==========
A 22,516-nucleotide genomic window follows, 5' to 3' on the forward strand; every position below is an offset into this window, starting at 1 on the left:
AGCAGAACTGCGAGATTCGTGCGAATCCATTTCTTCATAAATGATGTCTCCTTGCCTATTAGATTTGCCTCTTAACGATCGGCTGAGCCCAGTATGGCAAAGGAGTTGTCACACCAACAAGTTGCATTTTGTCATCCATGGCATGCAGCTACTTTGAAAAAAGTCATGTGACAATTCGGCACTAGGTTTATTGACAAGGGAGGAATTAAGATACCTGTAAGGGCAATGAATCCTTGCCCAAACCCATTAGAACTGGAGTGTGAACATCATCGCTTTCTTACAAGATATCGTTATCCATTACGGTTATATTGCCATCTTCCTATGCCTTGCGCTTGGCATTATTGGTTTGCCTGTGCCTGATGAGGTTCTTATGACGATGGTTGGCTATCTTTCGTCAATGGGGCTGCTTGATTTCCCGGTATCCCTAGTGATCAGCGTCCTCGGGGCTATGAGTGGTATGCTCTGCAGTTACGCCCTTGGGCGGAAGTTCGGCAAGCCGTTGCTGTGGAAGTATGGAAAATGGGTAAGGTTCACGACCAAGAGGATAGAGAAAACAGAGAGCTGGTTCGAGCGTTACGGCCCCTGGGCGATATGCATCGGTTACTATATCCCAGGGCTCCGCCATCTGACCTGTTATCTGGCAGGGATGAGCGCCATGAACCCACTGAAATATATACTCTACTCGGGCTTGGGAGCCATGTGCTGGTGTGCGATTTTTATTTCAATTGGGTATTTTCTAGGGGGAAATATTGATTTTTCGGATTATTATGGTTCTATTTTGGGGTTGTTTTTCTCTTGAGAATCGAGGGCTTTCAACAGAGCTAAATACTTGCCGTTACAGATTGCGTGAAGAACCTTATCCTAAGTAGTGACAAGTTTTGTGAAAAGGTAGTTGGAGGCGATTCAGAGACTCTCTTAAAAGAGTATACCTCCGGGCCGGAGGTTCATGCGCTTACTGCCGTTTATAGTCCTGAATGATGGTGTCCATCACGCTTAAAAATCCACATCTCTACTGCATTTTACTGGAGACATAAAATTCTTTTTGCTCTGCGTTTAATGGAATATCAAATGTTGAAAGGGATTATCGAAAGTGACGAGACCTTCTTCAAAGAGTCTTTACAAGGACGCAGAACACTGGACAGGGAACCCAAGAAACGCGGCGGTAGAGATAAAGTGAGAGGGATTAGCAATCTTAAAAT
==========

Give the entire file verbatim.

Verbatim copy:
A 22,516-nucleotide genomic window follows, 5' to 3' on the forward strand; every position below is an offset into this window, starting at 1 on the left:
AGCAGAACTGCGAGATTCGTGCGAATCCATTTCTTCATAAATGATGTCTCCTTGCCTATTAGATTTGCCTCTTAACGATCGGCTGAGCCCAGTATGGCAAAGGAGTTGTCACACCAACAAGTTGCATTTTGTCATCCATGGCATGCAGCTACTTTGAAAAAAGTCATGTGACAATTCGGCACTAGGTTTATTGACAAGGGAGGAATTAAGATACCTGTAAGGGCAATGAATCCTTGCCCAAACCCATTAGAACTGGAGTGTGAACATCATCGCTTTCTTACAAGATATCGTTATCCATTACGGTTATATTGCCATCTTCCTATGCCTTGCGCTTGGCATTATTGGTTTGCCTGTGCCTGATGAGGTTCTTATGACGATGGTTGGCTATCTTTCGTCAATGGGGCTGCTTGATTTCCCGGTATCCCTAGTGATCAGCGTCCTCGGGGCTATGAGTGGTATGCTCTGCAGTTACGCCCTTGGGCGGAAGTTCGGCAAGCCGTTGCTGTGGAAGTATGGAAAATGGGTAAGGTTCACGACCAAGAGGATAGAGAAAACAGAGAGCTGGTTCGAGCGTTACGGCCCCTGGGCGATATGCATCGGTTACTATATCCCAGGGCTCCGCCATCTGACCTGTTATCTGGCAGGGATGAGCGCCATGAACCCACTGAAATATATACTCTACTCGGGCTTGGGAGCCATGTGCTGGTGTGCGATTTTTATTTCAATTGGGTATTTTCTAGGGGGAAATATTGATTTTTCGGATTATTATGGTTCTATTTTGGGGTTGTTTTTCTCTTGAGAATCGAGGGCTTTCAACAGAGCTAAATACTTGCCGTTACAGATTGCGTGAAGAACCTTATCCTAAGTAGTGACAAGTTTTGTGAAAAGGTAGTTGGAGGCGATTCAGAGACTCTCTTAAAAGAGTATACCTCCGGGCCGGAGGTTCATGCGCTTACTGCCGTTTATAGTCCTGAATGATGGTGTCCATCACGCTTAAAAATCCACATCTCTACTGCATTTTACTGGAGACATAAAATTCTTTTTGCTCTGCGTTTAATGGAATATCAAATGTTGAAAGGGATTATCGAAAGTGACGAGACCTTCTTCAAAGAGTCTTTACAAGGACGCAGAACACTGGACAGGGAACCCAAGAAACGCGGCGGTAGAGATAAAGTGAGAGGGATTAGCAATCTTAAAAT